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Identity 2016: Camel racing, a market worth millions

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Media captionFaisal Ali Sulaiman Al Khaldi, from a family of racing camel breeders in Oman, explains how the industry is booming and expanding to some unlikely places.

In the waiting room for a flight to Doha at Dubai International Airport, two men are sitting dressed in Gulf style - from their turbans it seems that they are from neighbouring Oman, though these details would not be easy to notice for someone not familiar with the region's culture.

Taking the initiative and starting a conversation with them, Faisal and Ahmed then tell me of the reasons for their visit to Dubai - including attending camel races.

Camel races? I exclaim, eager to know the story. "I'm fond of camel breeding and racing, it is a family tradition," replies Faisal.

"My paternal grandfather and his family adored rearing camels, whereas my maternal grandfather and his family enjoyed rearing horses. I have been obsessed with camels since my childhood," he says.

Honey and eggs

While Faisal works in the communications industry, outside of work he rears camels with the help of his family because, he says "it absorbs the negative energy accumulated during the week".

These days, camels are no longer raised for their milk and meat as they used to be - instead they've become a way to make money and become a millionaire.

Faisal explains that camels are fed on a rich diet including honey, fresh milk, eggs, dates and vitamins. You feed camels honey, isn't it expensive? I ask. "We spend £1,000 a month to prepare a camel for a race," he answers.

Image copyright Faisal Khaldi
Image caption These days most races are run using robotic jockeys
Image copyright Faisal Khaldi
Image caption Thousands turn out for the biggest races, such as Dubai's annual Camel Racing Festival
Image caption "My paternal grandfather and his family adored rearing camels," says Faisal

Faisal also explains the age at which a camel starts racing varies between two years and seven - once the trainer feels that the camel is ready.

Racing camels, it must be said, does not come cheap.

The rulers of Gulf states generally determine the camels' prices. "They buy camels from their owners and raise them, but never sell them," says Feisal. "The rulers participate on an equal footing with their citizens in the competitions.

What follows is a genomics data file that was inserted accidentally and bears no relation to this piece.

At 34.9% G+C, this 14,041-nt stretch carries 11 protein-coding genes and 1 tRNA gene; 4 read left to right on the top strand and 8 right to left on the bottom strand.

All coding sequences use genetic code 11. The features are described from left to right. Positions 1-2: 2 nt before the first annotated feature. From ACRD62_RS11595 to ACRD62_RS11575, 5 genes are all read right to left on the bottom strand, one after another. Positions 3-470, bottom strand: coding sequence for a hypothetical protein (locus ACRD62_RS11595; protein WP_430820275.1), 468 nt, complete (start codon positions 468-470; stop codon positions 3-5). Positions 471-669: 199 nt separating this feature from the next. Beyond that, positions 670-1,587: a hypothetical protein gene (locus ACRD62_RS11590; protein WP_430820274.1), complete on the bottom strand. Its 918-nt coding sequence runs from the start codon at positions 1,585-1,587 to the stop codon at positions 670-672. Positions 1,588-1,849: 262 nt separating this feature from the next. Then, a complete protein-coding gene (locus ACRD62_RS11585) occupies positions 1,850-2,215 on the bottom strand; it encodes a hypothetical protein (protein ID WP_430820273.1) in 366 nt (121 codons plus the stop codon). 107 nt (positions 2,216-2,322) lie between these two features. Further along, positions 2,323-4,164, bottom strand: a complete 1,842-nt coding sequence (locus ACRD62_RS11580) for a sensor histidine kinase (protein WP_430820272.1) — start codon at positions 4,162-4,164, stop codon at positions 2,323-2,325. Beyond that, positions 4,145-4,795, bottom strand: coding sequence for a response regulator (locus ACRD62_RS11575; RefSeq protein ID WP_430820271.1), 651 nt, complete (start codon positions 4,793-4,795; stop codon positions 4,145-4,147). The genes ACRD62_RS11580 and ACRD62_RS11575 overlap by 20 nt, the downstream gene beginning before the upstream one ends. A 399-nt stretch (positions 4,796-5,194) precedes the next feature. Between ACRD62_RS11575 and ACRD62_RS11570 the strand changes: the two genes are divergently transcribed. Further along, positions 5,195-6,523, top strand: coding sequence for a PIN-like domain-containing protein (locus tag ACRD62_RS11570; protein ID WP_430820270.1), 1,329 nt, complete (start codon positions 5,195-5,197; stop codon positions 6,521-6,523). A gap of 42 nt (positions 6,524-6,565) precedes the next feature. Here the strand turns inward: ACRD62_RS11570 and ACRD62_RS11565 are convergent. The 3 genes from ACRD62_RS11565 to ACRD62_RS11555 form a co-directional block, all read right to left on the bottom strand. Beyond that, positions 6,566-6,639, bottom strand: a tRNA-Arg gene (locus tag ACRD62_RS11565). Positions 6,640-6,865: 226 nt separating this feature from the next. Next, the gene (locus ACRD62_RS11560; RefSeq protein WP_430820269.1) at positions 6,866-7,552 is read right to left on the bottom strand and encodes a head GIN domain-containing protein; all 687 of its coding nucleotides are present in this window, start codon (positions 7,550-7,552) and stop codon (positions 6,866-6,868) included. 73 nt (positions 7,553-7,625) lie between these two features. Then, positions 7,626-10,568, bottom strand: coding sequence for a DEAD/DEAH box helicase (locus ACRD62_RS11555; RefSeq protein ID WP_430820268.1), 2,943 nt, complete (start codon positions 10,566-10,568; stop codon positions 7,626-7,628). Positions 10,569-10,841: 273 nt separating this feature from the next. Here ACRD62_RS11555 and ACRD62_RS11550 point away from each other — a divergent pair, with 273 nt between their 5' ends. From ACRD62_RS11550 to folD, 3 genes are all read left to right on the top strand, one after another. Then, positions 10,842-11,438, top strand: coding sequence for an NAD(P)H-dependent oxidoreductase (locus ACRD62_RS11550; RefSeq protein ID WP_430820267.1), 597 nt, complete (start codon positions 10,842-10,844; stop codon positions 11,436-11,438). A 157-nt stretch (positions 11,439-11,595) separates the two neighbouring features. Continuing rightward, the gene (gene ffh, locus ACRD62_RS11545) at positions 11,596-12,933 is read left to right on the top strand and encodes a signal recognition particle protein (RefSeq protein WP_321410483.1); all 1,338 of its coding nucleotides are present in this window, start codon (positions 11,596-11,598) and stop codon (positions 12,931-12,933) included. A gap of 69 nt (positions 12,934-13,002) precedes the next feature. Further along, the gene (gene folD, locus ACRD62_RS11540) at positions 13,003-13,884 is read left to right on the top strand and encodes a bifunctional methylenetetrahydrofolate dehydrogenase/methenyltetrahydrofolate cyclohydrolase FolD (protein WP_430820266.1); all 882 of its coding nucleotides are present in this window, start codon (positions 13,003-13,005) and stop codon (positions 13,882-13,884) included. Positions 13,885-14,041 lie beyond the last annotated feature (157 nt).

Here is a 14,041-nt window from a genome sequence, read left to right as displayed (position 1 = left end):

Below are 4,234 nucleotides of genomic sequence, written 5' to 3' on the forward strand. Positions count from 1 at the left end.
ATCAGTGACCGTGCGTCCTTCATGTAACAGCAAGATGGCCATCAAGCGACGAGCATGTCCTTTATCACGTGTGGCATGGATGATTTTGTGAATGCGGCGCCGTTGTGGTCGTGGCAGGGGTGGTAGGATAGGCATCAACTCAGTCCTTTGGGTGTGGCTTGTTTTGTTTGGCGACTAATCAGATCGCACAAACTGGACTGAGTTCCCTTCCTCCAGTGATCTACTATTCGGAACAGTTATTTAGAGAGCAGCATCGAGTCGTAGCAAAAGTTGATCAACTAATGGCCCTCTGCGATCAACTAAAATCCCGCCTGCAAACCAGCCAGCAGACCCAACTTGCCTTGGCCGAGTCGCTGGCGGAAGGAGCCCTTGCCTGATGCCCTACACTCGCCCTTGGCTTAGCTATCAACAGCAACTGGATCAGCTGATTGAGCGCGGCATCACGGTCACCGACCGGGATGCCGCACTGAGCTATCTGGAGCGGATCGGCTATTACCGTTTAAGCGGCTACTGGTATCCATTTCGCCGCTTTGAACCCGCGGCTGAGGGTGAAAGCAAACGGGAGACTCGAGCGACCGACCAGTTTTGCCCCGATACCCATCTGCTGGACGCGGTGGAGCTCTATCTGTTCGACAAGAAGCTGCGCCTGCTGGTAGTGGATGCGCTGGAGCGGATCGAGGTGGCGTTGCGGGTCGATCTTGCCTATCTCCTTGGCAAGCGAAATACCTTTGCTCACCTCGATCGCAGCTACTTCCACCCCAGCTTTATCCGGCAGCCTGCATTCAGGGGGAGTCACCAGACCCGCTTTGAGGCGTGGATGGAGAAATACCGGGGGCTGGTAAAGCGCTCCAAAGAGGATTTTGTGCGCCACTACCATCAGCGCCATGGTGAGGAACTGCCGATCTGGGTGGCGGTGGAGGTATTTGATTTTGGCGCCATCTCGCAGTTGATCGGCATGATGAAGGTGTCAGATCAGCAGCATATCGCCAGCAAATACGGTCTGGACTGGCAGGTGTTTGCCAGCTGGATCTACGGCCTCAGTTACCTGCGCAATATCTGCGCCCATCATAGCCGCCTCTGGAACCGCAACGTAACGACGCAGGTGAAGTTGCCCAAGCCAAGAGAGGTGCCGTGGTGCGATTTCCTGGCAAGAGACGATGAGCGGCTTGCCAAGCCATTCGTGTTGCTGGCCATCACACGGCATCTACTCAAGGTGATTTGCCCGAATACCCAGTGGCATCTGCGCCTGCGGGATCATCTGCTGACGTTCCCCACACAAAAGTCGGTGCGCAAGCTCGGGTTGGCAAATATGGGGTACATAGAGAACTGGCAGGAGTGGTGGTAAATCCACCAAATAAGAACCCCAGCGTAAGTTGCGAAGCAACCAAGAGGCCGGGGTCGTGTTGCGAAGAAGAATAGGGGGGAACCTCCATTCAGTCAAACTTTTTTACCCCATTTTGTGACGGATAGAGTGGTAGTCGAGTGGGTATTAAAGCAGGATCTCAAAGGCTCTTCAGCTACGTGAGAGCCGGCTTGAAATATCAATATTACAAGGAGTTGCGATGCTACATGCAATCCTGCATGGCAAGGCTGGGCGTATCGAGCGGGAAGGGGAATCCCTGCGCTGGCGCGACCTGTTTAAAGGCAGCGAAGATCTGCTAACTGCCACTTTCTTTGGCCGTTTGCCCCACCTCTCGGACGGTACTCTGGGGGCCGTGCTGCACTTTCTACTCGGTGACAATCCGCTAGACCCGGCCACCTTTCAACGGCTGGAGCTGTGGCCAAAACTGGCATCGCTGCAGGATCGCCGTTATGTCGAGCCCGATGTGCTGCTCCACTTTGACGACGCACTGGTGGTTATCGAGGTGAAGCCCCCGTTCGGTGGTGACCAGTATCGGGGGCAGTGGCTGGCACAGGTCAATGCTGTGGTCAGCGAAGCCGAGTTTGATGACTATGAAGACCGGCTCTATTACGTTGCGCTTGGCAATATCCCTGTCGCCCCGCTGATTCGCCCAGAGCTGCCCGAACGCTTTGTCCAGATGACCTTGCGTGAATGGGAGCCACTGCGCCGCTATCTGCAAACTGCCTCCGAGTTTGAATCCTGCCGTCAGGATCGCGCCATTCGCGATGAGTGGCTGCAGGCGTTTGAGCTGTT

"They do so, with the aid of Omanis who are well known for this [camel racing]," he explains.

But how much does a camel cost? Faisal says that a camel's price starts from about $55,000 (£40,000) but thoroughbreds can go for a lot more. Back in 2010 an Emirati camel-racing fan spent £6.5m on three camels.

The prices of winning camels go even higher - from between $5-10m, but for some can fetch up to $30m. Faisal looked nonchalant when he was speaking about the prices, while I vainly try not to look shocked.

Image copyright Faisal Khaldi
Image caption Camels race on tracks of between 1.5km and 8km, depending on their age
Image copyright Faisal Khaldi
Image caption Oman is seen as one of the centres of expertise when it comes to camel breeding and racing

But attaining to this level is not easy, camels have to pass preliminary rounds in Gulf countries, with the winners awarded a place in the big races.

The more Faisal talks about the importance of camel racing, the more I understand about the role of Gulf countries as a big camel market - they sell camels destined for animal husbandry and those destined for racing.

Weekly fairs and local camel races are held with the aim of choosing the best ones to participate in the major competitions - such as the Gulf Racing Cup, Dubai's annual Camel Racing Festival, and the Shahanya Camel Races in Qatar.

The track length varies between 1.5km and 8km according to age - there are races for two, four, six and eight-year-old camels.

Image copyright Faisal Khaldi
Image caption Camels are no longer raised for their milk and meat as they used to be

The camel that wins a final, wins the symbolic award of a sword - as well as a prize jackpot of $3m "Just like show jumping at Wembley," says Faisal.

Given all the intense interest and money that is invested in racing camels, do people ever bet on the races, I ask Feisal? They never do, he answers, because it is forbidden in Islam.

In recent year, the Gulf States have stopped using children as jockeys - and instead switched to robot ones after criticism from human rights organizations, who reported child were being killed on the camel racing-circuits.

But adults can still race camels, says Faisal, who also believes that these races can become popular sporting events in different parts of the world - even Europe. But isn't Europe too cold, I ask?

"It's even better for camels," Faisal replies. "Because a hot and dry environment drains the camels' energy".

Camel races in Europe? Who knows it just might catch on.


As people become increasingly connected and more mobile, the BBC is exploring how identities are changing.

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Learn more about the BBC's Identity season, find all the programmes or join the discussion on Twitter using the hashtag #BBCIdentity.

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